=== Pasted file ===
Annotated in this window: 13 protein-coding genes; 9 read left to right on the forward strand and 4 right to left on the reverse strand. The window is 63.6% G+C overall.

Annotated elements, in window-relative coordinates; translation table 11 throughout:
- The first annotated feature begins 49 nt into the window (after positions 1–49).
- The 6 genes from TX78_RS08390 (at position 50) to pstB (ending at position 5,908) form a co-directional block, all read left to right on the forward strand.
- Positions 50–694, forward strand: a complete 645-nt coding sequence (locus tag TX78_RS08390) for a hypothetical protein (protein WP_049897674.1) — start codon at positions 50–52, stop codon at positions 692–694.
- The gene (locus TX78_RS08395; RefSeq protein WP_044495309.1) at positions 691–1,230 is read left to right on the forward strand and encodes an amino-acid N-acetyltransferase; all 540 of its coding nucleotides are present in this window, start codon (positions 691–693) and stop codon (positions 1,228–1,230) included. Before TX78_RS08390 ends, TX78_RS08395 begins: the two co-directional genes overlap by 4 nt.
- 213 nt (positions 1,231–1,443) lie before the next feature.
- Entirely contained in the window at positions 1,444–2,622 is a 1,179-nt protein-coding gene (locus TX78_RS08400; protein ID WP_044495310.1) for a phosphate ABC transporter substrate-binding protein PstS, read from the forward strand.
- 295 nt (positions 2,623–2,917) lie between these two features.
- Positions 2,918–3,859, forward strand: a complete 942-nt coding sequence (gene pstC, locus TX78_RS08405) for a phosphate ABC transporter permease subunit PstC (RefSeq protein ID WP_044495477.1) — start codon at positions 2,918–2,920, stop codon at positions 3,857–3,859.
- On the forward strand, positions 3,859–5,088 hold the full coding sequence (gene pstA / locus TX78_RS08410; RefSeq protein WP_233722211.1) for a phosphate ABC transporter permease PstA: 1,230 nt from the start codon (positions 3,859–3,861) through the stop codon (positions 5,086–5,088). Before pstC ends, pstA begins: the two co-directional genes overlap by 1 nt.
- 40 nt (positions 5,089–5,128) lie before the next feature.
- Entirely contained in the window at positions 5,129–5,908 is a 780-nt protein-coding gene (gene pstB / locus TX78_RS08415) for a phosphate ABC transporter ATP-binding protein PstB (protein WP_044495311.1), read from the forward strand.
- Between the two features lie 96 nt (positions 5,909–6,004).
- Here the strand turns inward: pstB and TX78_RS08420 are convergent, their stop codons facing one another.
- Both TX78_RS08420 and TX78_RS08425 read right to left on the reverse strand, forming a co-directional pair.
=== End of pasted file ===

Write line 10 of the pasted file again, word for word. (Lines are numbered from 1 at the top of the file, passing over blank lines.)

- Positions 2,918–3,859, forward strand: a complete 942-nt coding sequence (gene pstC, locus TX78_RS08405) for a phosphate ABC transporter permease subunit PstC (RefSeq protein ID WP_044495477.1) — start codon at positions 2,918–2,920, stop codon at positions 3,857–3,859.